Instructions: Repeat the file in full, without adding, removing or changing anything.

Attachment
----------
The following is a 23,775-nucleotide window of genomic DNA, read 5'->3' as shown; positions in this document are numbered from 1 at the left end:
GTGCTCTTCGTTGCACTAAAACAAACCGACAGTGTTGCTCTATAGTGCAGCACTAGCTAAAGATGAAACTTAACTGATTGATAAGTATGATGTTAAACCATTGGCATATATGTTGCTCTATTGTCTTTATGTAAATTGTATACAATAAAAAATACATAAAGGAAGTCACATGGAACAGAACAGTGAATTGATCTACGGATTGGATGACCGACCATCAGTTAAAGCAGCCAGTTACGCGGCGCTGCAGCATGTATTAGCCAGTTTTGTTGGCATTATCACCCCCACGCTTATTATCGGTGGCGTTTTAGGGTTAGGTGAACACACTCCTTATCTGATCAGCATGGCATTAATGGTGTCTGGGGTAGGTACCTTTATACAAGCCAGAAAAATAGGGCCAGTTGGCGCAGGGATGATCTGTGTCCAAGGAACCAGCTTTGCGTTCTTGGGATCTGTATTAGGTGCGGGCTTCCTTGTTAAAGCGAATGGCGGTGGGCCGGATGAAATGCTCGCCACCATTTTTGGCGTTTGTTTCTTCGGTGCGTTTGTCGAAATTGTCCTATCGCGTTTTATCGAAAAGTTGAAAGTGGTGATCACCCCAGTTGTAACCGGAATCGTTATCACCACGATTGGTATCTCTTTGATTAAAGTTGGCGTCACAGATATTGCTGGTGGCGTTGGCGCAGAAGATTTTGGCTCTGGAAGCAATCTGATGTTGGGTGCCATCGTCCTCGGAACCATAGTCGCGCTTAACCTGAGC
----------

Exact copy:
The following is a 23,775-nucleotide window of genomic DNA, read 5'->3' as shown; positions in this document are numbered from 1 at the left end:
GTGCTCTTCGTTGCACTAAAACAAACCGACAGTGTTGCTCTATAGTGCAGCACTAGCTAAAGATGAAACTTAACTGATTGATAAGTATGATGTTAAACCATTGGCATATATGTTGCTCTATTGTCTTTATGTAAATTGTATACAATAAAAAATACATAAAGGAAGTCACATGGAACAGAACAGTGAATTGATCTACGGATTGGATGACCGACCATCAGTTAAAGCAGCCAGTTACGCGGCGCTGCAGCATGTATTAGCCAGTTTTGTTGGCATTATCACCCCCACGCTTATTATCGGTGGCGTTTTAGGGTTAGGTGAACACACTCCTTATCTGATCAGCATGGCATTAATGGTGTCTGGGGTAGGTACCTTTATACAAGCCAGAAAAATAGGGCCAGTTGGCGCAGGGATGATCTGTGTCCAAGGAACCAGCTTTGCGTTCTTGGGATCTGTATTAGGTGCGGGCTTCCTTGTTAAAGCGAATGGCGGTGGGCCGGATGAAATGCTCGCCACCATTTTTGGCGTTTGTTTCTTCGGTGCGTTTGTCGAAATTGTCCTATCGCGTTTTATCGAAAAGTTGAAAGTGGTGATCACCCCAGTTGTAACCGGAATCGTTATCACCACGATTGGTATCTCTTTGATTAAAGTTGGCGTCACAGATATTGCTGGTGGCGTTGGCGCAGAAGATTTTGGCTCTGGAAGCAATCTGATGTTGGGTGCCATCGTCCTCGGAACCATAGTCGCGCTTAACCTGAGC